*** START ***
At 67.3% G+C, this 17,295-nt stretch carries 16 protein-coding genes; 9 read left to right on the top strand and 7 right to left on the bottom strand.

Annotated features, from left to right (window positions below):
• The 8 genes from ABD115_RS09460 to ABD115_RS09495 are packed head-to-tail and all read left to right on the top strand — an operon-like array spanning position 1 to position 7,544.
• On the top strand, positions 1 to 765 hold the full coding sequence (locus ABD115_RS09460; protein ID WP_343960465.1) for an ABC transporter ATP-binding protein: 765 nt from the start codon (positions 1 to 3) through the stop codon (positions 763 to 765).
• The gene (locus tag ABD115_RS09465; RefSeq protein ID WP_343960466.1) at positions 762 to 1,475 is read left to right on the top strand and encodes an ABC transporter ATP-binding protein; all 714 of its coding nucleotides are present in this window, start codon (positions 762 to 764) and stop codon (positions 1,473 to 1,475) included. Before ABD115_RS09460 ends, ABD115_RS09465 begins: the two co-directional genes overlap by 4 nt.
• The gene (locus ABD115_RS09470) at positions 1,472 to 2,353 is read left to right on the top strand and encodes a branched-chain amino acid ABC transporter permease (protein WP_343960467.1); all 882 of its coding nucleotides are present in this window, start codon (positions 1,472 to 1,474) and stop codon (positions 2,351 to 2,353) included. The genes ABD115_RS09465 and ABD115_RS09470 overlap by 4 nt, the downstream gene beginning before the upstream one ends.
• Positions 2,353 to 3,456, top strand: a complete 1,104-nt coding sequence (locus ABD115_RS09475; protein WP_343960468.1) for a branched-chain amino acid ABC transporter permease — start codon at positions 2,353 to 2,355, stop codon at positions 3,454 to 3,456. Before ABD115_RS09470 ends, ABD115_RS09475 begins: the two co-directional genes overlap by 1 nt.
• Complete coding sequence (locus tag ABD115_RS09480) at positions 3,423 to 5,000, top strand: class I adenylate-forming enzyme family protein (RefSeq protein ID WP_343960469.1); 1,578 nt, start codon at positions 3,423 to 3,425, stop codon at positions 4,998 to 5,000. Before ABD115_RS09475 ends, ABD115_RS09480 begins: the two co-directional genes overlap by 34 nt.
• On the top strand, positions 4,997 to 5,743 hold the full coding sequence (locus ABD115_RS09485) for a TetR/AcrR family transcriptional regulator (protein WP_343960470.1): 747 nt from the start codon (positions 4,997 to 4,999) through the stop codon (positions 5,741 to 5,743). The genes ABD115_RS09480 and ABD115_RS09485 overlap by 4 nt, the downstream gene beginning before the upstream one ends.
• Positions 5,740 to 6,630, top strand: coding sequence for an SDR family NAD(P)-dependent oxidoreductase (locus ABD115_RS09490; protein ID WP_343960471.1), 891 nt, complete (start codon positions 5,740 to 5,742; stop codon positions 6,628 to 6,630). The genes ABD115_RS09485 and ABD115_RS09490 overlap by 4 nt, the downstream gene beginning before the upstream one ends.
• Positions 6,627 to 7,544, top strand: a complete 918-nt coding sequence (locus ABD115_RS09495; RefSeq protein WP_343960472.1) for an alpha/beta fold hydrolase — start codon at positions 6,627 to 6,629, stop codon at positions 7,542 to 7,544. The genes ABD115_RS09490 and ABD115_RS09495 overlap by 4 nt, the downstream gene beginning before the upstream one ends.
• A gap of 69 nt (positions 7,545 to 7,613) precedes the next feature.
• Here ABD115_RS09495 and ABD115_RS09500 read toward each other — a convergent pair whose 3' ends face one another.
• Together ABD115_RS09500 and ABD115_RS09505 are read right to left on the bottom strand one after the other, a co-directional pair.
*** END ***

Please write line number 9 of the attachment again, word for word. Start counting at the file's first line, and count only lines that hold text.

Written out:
• On the top strand, positions 4,997 to 5,743 hold the full coding sequence (locus ABD115_RS09485) for a TetR/AcrR family transcriptional regulator (protein WP_343960470.1): 747 nt from the start codon (positions 4,997 to 4,999) through the stop codon (positions 5,741 to 5,743). The genes ABD115_RS09480 and ABD115_RS09485 overlap by 4 nt, the downstream gene beginning before the upstream one ends.